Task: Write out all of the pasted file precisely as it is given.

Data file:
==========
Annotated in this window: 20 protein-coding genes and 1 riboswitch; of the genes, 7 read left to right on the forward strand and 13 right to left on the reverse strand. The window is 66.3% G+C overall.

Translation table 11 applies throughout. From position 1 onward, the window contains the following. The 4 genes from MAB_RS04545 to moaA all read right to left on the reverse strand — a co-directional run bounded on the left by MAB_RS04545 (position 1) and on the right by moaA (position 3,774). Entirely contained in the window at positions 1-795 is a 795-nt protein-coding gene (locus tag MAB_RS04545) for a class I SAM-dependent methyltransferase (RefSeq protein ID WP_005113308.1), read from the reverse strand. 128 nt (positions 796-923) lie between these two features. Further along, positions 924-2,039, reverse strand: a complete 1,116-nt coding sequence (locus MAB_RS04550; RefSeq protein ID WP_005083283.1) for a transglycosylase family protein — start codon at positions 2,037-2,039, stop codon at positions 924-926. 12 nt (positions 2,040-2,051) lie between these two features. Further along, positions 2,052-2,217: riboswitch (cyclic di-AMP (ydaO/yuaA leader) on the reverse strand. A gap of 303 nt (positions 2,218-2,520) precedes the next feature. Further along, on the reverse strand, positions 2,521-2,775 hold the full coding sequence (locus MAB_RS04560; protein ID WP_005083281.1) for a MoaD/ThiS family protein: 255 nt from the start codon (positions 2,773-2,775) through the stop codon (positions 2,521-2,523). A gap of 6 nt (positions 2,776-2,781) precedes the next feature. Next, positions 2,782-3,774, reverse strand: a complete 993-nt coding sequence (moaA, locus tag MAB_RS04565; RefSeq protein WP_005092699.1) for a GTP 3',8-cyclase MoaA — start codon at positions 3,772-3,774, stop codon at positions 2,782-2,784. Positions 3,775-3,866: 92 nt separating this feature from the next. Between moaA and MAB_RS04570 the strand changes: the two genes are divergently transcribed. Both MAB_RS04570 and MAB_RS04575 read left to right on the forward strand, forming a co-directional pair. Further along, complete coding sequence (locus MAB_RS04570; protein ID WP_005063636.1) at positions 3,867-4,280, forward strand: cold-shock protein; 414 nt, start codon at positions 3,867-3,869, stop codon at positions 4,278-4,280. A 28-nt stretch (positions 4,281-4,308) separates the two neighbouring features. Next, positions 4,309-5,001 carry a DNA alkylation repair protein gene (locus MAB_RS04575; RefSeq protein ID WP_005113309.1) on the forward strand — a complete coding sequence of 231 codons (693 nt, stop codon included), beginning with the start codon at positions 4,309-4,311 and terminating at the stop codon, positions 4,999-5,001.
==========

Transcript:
Annotated in this window: 20 protein-coding genes and 1 riboswitch; of the genes, 7 read left to right on the forward strand and 13 right to left on the reverse strand. The window is 66.3% G+C overall.

Translation table 11 applies throughout. From position 1 onward, the window contains the following. The 4 genes from MAB_RS04545 to moaA all read right to left on the reverse strand — a co-directional run bounded on the left by MAB_RS04545 (position 1) and on the right by moaA (position 3,774). Entirely contained in the window at positions 1-795 is a 795-nt protein-coding gene (locus tag MAB_RS04545) for a class I SAM-dependent methyltransferase (RefSeq protein ID WP_005113308.1), read from the reverse strand. 128 nt (positions 796-923) lie between these two features. Further along, positions 924-2,039, reverse strand: a complete 1,116-nt coding sequence (locus MAB_RS04550; RefSeq protein ID WP_005083283.1) for a transglycosylase family protein — start codon at positions 2,037-2,039, stop codon at positions 924-926. 12 nt (positions 2,040-2,051) lie between these two features. Further along, positions 2,052-2,217: riboswitch (cyclic di-AMP (ydaO/yuaA leader) on the reverse strand. A gap of 303 nt (positions 2,218-2,520) precedes the next feature. Further along, on the reverse strand, positions 2,521-2,775 hold the full coding sequence (locus MAB_RS04560; protein ID WP_005083281.1) for a MoaD/ThiS family protein: 255 nt from the start codon (positions 2,773-2,775) through the stop codon (positions 2,521-2,523). A gap of 6 nt (positions 2,776-2,781) precedes the next feature. Next, positions 2,782-3,774, reverse strand: a complete 993-nt coding sequence (moaA, locus tag MAB_RS04565; RefSeq protein WP_005092699.1) for a GTP 3',8-cyclase MoaA — start codon at positions 3,772-3,774, stop codon at positions 2,782-2,784. Positions 3,775-3,866: 92 nt separating this feature from the next. Between moaA and MAB_RS04570 the strand changes: the two genes are divergently transcribed. Both MAB_RS04570 and MAB_RS04575 read left to right on the forward strand, forming a co-directional pair. Further along, complete coding sequence (locus MAB_RS04570; protein ID WP_005063636.1) at positions 3,867-4,280, forward strand: cold-shock protein; 414 nt, start codon at positions 3,867-3,869, stop codon at positions 4,278-4,280. A 28-nt stretch (positions 4,281-4,308) separates the two neighbouring features. Next, positions 4,309-5,001 carry a DNA alkylation repair protein gene (locus MAB_RS04575; RefSeq protein ID WP_005113309.1) on the forward strand — a complete coding sequence of 231 codons (693 nt, stop codon included), beginning with the start codon at positions 4,309-4,311 and terminating at the stop codon, positions 4,999-5,001.